I realize that it is August and I am just now getting out my July garden update. Sorry.
July is a busy month for gardeners. There is not much “gardening” happening right now, but we gardeners are quite busy.
July is a time of harvest and preserving. This would explain why I have very little time for updates right now. I am up to my ears in jars, lids and hot water baths.
Boy is there some action in the garden right now. Good and bad.
Even with all the fungus I’m experiencing, I still love being in my garden. It makes me happy.
It’s pretty much a jungle right now. I suppose it could be worse, it could be a desert.
Closest to you are the beans (string-less, bush beans). Behind them are my fungus filled, pathetic, tomato plants. Behind them are the sunflowers.
Don’t ask. I lost my mind this spring and thought it would be cute to have sunflowers coming out of my tomato te-pee (to see a tomato te-pee go here). Bad idea. At the time I did not know we were going to have rain for 40 days and 40 nights. Between the rain, the fungus and the sunflowers, my tomatoes are shot.
Since, all my tomato plants decided to die; I planted some new ones…….. in July…….. because I’m no quitter! 🙂
What happened to my tomatoes? Well, fungus happened. They dropped all their leaves. All of them. I have vines with giant tomatoes hanging off of them. All my tomato plants look like Charlie Brown Christmas Trees. I guess I’m lucky I’ve gotten so many tomatoes considering the state of the plants.
The cucumbers couldn’t be happier. I guess they like to drown.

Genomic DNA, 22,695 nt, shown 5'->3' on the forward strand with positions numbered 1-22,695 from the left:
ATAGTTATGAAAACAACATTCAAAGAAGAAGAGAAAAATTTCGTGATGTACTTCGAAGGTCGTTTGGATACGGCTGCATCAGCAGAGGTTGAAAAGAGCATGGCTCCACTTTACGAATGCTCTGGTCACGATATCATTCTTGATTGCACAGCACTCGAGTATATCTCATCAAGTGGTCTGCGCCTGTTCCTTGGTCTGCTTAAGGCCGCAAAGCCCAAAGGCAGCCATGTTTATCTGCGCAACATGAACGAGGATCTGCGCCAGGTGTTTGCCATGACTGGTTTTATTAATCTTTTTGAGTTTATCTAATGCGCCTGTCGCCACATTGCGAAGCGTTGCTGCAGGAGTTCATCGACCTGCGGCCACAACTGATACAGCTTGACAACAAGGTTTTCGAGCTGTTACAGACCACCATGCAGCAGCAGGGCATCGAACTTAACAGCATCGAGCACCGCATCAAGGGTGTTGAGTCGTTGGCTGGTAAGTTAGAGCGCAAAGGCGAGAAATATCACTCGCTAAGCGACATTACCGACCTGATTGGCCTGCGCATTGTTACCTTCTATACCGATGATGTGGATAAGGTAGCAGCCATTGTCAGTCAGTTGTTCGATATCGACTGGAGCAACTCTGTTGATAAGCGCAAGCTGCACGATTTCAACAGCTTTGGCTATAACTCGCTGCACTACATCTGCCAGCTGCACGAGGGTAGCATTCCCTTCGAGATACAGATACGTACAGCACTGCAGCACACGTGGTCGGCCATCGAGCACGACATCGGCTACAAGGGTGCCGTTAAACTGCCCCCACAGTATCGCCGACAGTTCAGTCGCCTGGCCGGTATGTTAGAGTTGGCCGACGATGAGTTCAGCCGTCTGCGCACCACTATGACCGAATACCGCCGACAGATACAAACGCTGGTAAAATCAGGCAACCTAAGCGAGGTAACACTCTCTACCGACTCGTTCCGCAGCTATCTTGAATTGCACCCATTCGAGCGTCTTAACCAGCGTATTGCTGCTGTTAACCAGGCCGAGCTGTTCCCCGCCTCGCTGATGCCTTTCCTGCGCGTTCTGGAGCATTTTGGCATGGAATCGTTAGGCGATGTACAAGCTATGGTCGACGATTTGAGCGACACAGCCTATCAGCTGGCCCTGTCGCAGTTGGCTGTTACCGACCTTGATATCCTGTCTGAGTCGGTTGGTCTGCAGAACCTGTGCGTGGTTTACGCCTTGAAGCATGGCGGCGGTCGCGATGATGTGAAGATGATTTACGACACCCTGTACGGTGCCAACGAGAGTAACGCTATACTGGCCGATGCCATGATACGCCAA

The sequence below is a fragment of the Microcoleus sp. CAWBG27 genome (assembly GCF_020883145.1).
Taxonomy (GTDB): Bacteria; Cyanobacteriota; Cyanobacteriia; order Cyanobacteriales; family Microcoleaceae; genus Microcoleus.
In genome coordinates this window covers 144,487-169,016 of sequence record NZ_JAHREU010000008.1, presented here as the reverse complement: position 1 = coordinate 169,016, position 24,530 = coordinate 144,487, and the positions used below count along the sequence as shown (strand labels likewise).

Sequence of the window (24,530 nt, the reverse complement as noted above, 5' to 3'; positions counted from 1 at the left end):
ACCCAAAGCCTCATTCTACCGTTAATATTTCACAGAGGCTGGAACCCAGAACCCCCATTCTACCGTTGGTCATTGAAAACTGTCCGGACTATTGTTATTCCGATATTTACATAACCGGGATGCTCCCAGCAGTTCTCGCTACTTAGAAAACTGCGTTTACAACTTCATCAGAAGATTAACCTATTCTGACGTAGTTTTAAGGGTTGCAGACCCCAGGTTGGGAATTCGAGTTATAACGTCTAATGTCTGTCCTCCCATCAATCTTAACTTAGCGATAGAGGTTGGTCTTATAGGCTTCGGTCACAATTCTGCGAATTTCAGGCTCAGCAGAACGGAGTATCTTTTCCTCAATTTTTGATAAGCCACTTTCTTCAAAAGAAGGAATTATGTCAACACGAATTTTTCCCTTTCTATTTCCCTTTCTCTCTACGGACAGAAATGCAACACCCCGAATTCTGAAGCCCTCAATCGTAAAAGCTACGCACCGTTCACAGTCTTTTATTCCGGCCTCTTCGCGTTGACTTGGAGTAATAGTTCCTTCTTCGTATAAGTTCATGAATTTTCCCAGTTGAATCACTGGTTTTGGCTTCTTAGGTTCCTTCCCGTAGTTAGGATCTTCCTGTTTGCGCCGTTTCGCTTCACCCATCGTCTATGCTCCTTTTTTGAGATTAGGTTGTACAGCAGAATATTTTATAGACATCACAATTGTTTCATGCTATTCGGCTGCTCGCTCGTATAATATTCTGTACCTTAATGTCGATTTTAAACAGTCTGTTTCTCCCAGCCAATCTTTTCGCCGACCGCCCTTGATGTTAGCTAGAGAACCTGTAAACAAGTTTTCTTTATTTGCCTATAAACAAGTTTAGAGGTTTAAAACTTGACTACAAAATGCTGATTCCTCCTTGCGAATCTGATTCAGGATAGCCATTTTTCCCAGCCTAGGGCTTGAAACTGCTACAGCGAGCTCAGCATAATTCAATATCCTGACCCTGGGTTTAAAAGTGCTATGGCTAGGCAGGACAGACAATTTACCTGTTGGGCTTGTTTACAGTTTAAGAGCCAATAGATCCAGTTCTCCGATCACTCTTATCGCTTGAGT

Sunflowers are so cute. I like the look at them. I like to eat the seeds. My children & chickens also love sunflower seeds.
I have tons of colorful, banana peppers. We love these. I freeze them, I snack on them. I cook them. I also give them to everyone I know because there’s so many of them in my garden.
Bell peppers also like my garden, and apparently lots of rain.
The great thing about squash and zucchini is that one plant will feed a village. My husband and children have now eaten all the squash they ever want to eat for the rest of their life. And I am still cooking it.
The bad thing about squash is this guy. Squash bug. Grrrrrr.
He (or she) lays these……… eggs. Which make more squash bugs, which destroy my squash plants and zucchini plants, and cucumber plants, and watermelon plants, and pumpkin plants, and cantaloupe plants, and every other gourd plant, and when they run out of those they’ll move to the tomatoes. Oh, how I hate squash bugs.
They are easy enough to kill – pick off the eggs & feed them to the pigs. Squirt the bugs with a water & Dawn dish soap solution – dead. It just takes a commitment (that I don’t have right now). To win against squash bugs you pretty much need to go to war every day.
Speaking of obnoxious bugs, my kale is recovering from the attach of the cabbage worm army. Meet the cabbage worm army here.
The bush beans are good.
We have already picked the bean plants clean 3 times. There are quarts and quarts of green beans on my pantry shelves making me smile. I will probably can one more batch before ripping the plants out of the garden and feeding them to the pigs. My kids are sick of picking beans and my pressure canner makes my house hot. I think we’re good in the bean department.
July is a busy time around here.
If you haven’t already, be sure to “like” the blog on Facebook (here), or sign up to follow the blog on Twitter (here) or subscribe via email (on the top right side of this page) or even follow it on Pinterest (here) so you never miss another post.
Back to the canning!